Aching leave

Philadelphia, Here I Come! explores the internal and external struggles of home
April 30, 2008 11:06:17 PM
WHERE TO GO FROM HERE? Philadelphia?

Philadelphia, Here I Come! by Brian Friel | Directed by Tony Reilly | Produced by the American Irish Repertory Ensemble, at the Portland Stage Company’s Studio Theater | through May 11 | 207.799.5327
Compared to the staid, changeless Irish village of Balleybeg, America seems like a “vast restless place,” a land of “impermanence and anonymity,” and a country where “nobody gives a damn about the past.” It's pure manna to 25-year-old Gar O’Donnell (Ian Carlsen). For years, he’s been working a dead-end job for his taciturn widower father, and now he has the itch to get out and go bigger. He’s laid his plans: he’ll land in Philly, room with his aunt and uncle, and work greeting guests in the hotel up the street. All that remains is to make his goodbyes to Balleybeg — and to take a good gander at his real reasons for leaving. Naturally, it’s all a lot harder than he was figuring on, in Brian Friel’s sentimental 1964 tragic comedy, Philadelphia, Here I Come!, directed by Tony Reilly for the American Irish Repertory Ensemble.

Luckily — and sometimes unluckily — for Gar, he has help: His inner consciousness, the “Private” Gar (the energetic Nathan Amadon), hovers constantly about him, counseling and goading him through his encounters and reckoning. The Private Gar talks up the Public Gar as he primps in the mirror, helps him play out fantasies (encounters with great capitalists and buxom American blondes), and cruelly reminds him of his pangs for old flame Kate (Stacy Ann Strang). He tries to staunch Gar’s emotions as he talks with longtime housekeeper Madge (Susan Reilly) or his wrecked old schoolmaster Boyle (Tony Reilly). The Private Gar also provides non-stop commentary during otherwise silent meals with his uncommunicative father/boss S.B. O’Donnell (David Butler, who does a subtle job of making the tired old man both ridiculous and tragic). In a sense, Philadelphia is a buddy play, albeit a rather lonely one.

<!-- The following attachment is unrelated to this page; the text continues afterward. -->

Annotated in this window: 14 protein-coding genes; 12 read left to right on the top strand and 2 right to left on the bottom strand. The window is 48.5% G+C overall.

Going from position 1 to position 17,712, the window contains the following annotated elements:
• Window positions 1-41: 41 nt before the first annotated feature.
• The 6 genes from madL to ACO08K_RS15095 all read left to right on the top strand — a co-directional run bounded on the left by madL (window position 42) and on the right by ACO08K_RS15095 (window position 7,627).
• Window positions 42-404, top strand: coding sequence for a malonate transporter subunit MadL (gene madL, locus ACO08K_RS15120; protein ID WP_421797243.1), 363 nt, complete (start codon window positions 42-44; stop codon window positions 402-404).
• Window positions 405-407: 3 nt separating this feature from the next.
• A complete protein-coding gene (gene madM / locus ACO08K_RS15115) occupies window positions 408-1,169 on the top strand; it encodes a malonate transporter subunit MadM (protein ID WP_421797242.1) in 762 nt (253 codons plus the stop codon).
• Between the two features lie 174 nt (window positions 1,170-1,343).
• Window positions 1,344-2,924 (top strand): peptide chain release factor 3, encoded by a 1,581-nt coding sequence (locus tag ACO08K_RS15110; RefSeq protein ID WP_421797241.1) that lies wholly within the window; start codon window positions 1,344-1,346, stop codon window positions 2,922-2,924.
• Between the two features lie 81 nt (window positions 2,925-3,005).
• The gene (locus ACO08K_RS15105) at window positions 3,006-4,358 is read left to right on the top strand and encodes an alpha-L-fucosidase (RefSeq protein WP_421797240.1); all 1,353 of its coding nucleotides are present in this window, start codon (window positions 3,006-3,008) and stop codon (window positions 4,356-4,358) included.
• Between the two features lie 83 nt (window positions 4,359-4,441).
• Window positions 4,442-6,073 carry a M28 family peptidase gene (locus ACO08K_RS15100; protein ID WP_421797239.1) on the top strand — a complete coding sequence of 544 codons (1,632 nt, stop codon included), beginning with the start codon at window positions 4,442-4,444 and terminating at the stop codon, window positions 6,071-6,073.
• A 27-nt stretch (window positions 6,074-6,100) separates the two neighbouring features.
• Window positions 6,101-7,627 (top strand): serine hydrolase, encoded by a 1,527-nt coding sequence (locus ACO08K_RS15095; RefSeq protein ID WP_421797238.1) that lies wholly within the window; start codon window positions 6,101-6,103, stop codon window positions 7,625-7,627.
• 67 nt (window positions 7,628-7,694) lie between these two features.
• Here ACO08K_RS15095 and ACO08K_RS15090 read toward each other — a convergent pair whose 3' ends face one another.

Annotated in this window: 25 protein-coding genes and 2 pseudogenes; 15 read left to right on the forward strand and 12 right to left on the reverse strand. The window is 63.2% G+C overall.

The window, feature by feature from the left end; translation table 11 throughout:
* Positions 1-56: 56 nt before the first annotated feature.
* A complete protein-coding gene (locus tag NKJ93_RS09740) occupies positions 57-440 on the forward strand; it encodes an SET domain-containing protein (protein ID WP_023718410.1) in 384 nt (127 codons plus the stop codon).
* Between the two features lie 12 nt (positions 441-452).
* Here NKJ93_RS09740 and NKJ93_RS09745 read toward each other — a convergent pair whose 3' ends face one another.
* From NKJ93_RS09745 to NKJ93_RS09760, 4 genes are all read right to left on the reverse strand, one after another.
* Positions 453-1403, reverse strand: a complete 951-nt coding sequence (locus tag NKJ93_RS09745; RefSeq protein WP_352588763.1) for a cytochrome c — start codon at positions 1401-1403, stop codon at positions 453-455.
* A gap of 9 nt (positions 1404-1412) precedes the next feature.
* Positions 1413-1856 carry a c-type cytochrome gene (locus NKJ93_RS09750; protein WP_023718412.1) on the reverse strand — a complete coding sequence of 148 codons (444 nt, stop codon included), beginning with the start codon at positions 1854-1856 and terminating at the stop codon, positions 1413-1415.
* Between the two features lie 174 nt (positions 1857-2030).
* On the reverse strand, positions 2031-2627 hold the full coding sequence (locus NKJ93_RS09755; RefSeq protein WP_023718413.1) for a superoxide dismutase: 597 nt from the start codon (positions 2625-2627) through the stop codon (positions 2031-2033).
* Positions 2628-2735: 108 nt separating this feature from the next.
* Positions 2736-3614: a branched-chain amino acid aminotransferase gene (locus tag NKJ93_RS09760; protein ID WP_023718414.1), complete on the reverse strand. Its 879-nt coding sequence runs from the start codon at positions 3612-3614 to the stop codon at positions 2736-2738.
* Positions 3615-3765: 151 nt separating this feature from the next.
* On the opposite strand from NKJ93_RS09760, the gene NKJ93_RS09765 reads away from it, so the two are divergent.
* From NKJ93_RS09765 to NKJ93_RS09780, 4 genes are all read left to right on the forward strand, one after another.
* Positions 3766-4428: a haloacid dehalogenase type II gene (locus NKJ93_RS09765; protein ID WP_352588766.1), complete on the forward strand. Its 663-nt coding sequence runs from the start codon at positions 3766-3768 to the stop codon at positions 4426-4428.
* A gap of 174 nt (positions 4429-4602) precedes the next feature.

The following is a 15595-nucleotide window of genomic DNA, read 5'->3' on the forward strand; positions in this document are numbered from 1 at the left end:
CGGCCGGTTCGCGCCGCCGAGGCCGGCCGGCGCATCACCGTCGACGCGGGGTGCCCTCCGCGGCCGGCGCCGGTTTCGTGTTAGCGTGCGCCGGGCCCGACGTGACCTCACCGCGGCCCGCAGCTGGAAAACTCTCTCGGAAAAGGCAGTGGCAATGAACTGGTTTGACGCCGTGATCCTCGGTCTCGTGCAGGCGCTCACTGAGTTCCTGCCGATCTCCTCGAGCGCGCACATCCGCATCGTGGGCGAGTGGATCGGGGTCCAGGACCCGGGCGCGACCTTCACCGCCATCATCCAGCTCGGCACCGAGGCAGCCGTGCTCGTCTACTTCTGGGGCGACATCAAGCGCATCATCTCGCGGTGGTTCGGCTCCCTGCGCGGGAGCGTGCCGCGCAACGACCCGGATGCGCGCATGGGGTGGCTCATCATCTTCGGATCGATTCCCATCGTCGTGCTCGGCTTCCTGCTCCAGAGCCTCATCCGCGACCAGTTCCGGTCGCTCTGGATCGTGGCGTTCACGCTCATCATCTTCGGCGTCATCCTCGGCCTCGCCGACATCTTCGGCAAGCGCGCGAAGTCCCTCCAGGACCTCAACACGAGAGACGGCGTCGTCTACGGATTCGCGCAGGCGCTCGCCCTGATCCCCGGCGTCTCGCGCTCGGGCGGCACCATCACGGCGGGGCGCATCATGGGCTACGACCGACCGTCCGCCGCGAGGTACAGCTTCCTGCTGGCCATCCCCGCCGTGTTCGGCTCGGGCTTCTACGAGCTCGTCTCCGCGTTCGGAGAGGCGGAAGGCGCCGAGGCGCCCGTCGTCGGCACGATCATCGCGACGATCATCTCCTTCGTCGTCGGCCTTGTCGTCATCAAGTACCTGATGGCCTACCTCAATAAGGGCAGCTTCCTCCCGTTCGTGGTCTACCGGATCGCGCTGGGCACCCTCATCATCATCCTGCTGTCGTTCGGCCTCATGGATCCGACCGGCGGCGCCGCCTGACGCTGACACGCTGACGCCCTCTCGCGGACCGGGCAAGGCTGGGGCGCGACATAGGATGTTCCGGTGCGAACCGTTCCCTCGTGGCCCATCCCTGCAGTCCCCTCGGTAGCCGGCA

The Public Gar is a very physical character, strutting and posturing his way through insecurities, and especially as he walks through his Private fantasies — our first look at him has him acting out the piloting of a plane over America and the kicking of a crucial soccer goal. I can’t think of a better young actor to pull off these corporeal rigors. Carlsen has an exceptionally engaging physical presence; not just Gar’s rowdy playacting but also his quieter, less intentional gestures — a sudden slope of his shoulders, the set or sag of his jaw — are a pleasure to watch.

In fact, AIRE’s production could highlight his subtler physical work a bit more. Because Gar, like most of us, thinks a lot more than he says, the Private Gar often dominates a series of one-sided conversations with unsuspecting others — particularly during a visit between S.B. and the Canon (a poignant turn by Jeffrey Roberts). As Private Gar listens through the wall, Public Gar hangs out with the older men, passing a stream of commentary. Amadon delivers all this with irrepressible timing and tone, but over in the other room, Carlsen’s facial responses to everything go under-lit. His work during scenes like this would stand up to a stronger spot, particularly since it’s so important for us to associate the Private Gar with the unspoken but strongly felt emotions of the Public one.

As both Public and Private Gars recall the past and negotiate his fraught leave-taking, they encounter several characters given crack portrayals by AIRE regulars. Maureen Butler is a bright, drunken delight as Gar’s alternately tough and teary Aunt Lizzy, who put the America seed in his head in the first place. Susan Reilly’s no-nonsense Madge, in great contrast to Lizzy, is wry and understated. And director Reilly is engaging in three small roles, particularly as the schoolmaster-poet, with his pronounced sense of the tragic. As for the Gars, Carlsen and Amadon have a wonderful rapport and lively, kinetic timing. Amadon keeps tension and dynamics moving in a role that the script tends to drag on in the second act, and Carlsen’s physicality and feeling convey the conflicts and tragedies of Gar’s departure.

For Gar, America might come to be either “God’s own country” or “just another place to live.” But as the Canon says, “That’s not this day nor yesterday.” For now, negotiating his own hometown is frontier enough.

Megan Grumbling can be reached at .


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